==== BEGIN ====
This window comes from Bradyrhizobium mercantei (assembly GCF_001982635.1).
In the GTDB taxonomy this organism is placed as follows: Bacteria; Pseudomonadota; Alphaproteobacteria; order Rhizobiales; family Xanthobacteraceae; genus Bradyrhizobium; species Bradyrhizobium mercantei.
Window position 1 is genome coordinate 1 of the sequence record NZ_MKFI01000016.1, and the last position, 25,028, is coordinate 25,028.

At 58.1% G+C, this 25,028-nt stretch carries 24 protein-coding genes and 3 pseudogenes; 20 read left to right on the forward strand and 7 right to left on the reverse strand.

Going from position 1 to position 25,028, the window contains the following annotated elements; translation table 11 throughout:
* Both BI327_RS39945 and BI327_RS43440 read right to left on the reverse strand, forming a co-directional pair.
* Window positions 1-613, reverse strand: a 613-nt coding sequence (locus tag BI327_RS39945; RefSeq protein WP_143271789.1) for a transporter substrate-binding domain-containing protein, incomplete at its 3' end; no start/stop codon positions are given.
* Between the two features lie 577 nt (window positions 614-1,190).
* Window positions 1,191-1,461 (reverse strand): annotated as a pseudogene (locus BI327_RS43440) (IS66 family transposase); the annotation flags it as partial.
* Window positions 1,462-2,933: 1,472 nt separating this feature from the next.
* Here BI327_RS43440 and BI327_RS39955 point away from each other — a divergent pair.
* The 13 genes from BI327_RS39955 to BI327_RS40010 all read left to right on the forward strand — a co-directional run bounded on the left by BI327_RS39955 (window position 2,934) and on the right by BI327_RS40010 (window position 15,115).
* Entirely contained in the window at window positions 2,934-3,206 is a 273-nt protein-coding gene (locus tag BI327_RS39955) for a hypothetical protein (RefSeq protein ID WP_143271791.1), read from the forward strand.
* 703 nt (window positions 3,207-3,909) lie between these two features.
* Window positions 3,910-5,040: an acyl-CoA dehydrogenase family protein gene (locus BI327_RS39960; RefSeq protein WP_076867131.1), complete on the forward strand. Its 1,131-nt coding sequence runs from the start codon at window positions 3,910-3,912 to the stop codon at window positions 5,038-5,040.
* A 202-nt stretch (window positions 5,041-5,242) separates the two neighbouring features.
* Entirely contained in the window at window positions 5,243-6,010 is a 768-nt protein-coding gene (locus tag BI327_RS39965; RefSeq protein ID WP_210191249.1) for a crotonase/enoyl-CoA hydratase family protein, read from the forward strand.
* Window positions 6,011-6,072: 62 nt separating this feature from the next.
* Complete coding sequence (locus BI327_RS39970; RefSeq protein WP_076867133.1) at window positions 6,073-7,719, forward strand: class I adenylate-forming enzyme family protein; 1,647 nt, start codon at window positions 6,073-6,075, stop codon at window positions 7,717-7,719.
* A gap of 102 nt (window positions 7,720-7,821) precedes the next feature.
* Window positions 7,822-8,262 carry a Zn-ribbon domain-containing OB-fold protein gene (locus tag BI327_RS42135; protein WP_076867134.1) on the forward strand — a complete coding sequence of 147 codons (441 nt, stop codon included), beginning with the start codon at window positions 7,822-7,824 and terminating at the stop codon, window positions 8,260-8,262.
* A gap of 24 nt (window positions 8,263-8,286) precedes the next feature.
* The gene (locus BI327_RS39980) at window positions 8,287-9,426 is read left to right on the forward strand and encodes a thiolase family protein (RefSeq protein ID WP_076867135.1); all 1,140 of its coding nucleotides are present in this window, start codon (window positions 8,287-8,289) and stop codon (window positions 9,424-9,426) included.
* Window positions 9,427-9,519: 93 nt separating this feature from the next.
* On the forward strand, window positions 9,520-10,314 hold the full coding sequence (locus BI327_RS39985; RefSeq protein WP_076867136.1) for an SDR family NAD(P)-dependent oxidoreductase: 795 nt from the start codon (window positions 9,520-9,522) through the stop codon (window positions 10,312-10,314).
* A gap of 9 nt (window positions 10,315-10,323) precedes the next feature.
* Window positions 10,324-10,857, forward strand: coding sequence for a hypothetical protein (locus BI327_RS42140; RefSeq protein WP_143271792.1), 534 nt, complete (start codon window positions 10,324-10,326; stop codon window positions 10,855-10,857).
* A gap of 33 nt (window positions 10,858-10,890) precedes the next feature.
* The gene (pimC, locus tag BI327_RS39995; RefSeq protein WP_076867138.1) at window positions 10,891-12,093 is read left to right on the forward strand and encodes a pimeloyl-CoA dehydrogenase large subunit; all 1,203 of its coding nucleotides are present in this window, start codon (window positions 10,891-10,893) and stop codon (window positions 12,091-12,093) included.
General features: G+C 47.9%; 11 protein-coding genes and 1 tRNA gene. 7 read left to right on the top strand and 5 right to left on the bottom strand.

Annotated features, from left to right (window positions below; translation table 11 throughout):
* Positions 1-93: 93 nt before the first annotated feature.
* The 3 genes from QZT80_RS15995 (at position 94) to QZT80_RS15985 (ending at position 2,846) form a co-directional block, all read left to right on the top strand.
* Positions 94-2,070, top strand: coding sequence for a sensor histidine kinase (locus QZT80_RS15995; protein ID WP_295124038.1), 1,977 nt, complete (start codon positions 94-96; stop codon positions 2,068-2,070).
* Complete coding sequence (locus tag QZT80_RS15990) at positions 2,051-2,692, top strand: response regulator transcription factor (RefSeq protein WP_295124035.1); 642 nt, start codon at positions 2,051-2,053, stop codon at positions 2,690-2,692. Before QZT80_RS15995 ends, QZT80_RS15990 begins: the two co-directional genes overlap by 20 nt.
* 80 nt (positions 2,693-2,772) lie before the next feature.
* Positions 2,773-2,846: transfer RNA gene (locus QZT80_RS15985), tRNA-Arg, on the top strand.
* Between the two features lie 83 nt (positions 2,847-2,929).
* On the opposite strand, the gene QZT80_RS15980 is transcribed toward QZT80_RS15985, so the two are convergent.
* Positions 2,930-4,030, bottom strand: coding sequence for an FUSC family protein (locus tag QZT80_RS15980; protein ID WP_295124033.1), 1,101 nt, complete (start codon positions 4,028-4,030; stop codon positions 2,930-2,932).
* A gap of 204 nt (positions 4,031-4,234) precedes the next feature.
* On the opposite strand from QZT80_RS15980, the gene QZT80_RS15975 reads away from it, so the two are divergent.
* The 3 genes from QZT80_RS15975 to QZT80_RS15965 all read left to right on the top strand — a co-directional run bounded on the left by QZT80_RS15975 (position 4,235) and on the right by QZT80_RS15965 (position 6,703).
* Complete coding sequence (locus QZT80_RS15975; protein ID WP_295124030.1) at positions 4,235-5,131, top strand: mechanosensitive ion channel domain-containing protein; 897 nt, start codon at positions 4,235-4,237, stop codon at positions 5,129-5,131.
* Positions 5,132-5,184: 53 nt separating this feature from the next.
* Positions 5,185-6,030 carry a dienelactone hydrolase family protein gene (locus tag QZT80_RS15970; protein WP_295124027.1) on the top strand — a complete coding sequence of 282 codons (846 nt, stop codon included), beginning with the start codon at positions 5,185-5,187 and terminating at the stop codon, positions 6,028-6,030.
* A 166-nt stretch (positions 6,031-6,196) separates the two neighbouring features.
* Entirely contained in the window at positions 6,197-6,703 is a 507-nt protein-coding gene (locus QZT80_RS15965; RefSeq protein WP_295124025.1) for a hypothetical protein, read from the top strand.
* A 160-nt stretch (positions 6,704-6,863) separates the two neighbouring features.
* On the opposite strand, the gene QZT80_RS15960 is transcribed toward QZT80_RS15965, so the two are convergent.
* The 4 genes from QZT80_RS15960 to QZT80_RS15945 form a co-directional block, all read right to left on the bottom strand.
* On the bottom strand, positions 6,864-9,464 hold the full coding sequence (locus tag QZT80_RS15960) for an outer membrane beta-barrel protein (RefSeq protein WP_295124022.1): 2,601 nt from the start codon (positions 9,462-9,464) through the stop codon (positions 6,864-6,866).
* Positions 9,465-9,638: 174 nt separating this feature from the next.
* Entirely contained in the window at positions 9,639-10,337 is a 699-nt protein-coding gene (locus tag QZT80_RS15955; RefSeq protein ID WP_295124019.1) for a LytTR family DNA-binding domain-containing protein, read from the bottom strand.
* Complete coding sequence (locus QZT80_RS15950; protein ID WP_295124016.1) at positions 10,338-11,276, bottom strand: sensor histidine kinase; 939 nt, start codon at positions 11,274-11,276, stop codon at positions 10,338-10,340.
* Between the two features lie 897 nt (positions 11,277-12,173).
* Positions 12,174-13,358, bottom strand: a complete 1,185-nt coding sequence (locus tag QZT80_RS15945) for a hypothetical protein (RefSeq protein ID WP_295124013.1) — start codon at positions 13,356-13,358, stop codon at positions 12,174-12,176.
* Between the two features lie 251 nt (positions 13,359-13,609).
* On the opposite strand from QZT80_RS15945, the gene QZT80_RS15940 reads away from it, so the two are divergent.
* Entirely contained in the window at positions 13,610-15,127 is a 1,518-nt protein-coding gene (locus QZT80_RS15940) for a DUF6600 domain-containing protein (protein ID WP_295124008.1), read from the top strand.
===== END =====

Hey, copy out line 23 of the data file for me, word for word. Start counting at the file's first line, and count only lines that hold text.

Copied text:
* The gene (locus BI327_RS39980) at window positions 8,287-9,426 is read left to right on the forward strand and encodes a thiolase family protein (RefSeq protein ID WP_076867135.1); all 1,140 of its coding nucleotides are present in this window, start codon (window positions 8,287-8,289) and stop codon (window positions 9,424-9,426) included.